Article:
Establishing community tree nurseries The Living Lab will establish community tree nurseries to produce high quality tree seedlings to local farmers. The community nursery will be managed by groups of 10 to 12 people (50% women) trained in nursery and tree growing techniques.
Restoring degraded land We will implement a portfolio of restoration strategies, that are tailored to local needs and local conditions to restore the degraded lands surrounding Lake Chad.
The project directly contributes to the achievement of 11 of the 17 UN Sustainable Development Goals, which provide a roadmap to a better and more sustainable future.
Five scientists have joined the newly established Circular Bioeconomy Alliance Scientific Advisory Board (SAB), to provide scientific advice on CBA principles, strategic plans and activities.
Bart Muys has been appointed as the first Chair of the SAB for 2022-2025. Bart is a Professor of Forest Ecology and Management at KU Leuven (Belgium). His research focuses on the role of tree diversity for forest ecosystem functioning under climate change, on restoration ecology of dry forests, and on sustainability evaluation of forests and bioenergy systems. He is supervisor of 47 graduated and 15 ongoing PhDs. Several of the papers he co-authored have been highly cited, and in 2021 he featured in Reuters’ hot list of most influential climate scientists.
Nathalie Seddon is Professor of Biodiversity and Founding Director of the Nature-based Solutions Initiative in the Department of Biology at the University of Oxford, and Director of the Agile Initiative and co-lead of the Biodiversity and Society Programme at the Oxford Martin School. She is also founding non-executive Director of the Oxford University Social Venture, Nature-based Insetting.
José J. Campos Arce is the executive director of the Sustainable Agriculture Network, a global collaborative network that works towards transforming agriculture. He has 35 years of experience in international cooperation, technical, academic and scientific organizations and NGOs, working in international development, science and education. José is the former director general of CATIE, and former Co-Chair of the Board of Trustees and Executive Committee of CIFOR.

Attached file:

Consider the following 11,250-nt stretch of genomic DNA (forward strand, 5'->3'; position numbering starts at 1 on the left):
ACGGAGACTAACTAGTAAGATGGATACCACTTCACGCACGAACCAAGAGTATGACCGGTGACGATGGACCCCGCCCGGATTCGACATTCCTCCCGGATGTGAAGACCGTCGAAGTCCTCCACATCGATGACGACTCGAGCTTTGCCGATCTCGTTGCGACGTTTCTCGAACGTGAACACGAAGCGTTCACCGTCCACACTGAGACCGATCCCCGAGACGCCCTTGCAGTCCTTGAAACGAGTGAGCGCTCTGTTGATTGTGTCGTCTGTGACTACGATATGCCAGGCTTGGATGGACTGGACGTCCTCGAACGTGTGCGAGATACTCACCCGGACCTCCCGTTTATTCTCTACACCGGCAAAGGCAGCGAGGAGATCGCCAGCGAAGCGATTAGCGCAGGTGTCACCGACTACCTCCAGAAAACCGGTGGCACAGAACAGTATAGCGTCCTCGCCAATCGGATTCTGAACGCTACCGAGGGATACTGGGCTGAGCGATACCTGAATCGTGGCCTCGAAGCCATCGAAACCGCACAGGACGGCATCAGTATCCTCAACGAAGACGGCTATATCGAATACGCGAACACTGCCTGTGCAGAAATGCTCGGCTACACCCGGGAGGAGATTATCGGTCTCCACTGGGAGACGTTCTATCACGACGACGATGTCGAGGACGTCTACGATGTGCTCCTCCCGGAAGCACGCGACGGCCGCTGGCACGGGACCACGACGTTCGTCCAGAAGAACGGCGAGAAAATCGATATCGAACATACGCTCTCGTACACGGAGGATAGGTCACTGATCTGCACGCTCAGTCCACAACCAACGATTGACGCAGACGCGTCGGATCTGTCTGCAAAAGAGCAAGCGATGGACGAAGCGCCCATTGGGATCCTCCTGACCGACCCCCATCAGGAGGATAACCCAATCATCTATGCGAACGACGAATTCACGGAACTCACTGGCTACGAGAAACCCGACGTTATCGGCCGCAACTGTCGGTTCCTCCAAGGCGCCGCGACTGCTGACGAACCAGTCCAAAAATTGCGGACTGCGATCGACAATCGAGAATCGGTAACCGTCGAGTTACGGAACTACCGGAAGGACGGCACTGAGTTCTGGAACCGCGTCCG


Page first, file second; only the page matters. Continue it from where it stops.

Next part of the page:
Demel Teketay Fanta is Professor in Forest Sciences and Dean of the Faculty of Natural Resources at Botswana University of Agriculture and Natural Resources. His research focuses on diversity, stand structure, dynamics and restoration of vegetation in the different forest types, as well as sustainable/responsible forest management, the role of fire in the regeneration of plant species, and invasive plant species.
Sonya Dewi is the ICRAF country programme coordinator of Indonesia and is a Senior Landscape Ecologist. During more than twenty years of professional career as a researcher, she has focused on the understanding of the trade-offs and integration between conservation and development agendas at the landscape level across different contexts, and on identifying options to change the trajectories in several countries, such as Indonesia, India and Brazil.
LVMH has joined the Circular Bioeconomy Alliance as a member, becoming part of a global movement powered by nature and people.
The Circular Bioeconomy Alliance (CBA) was established by King Charles III in his former role as The Prince of Wales in 2020.
The CBA is an action-oriented partnership that connects the dots between investors, companies, governmental and non-governmental organizations and local communities to advance the circular bioeconomy on the ground while restoring biodiversity globally. Activities include its global network of Living Labs for Nature, People and Planet which use landscape restoration projects as the starting point to catalyse the development of circular bioeconomy value chains while restoring biodiversity and local livelihoods.
LVMH provides support for the CBA’s Living Lab in Chad which focuses on sustainable cotton production via regenerative agroforestry and land restoration, working with farmers to plant fruit or timber trees alongside their cotton crops. The project was launched on 7 November 2022.
The Alliance is facilitated by a Secretariat hosted by the European Forest Institute. For more information please contact: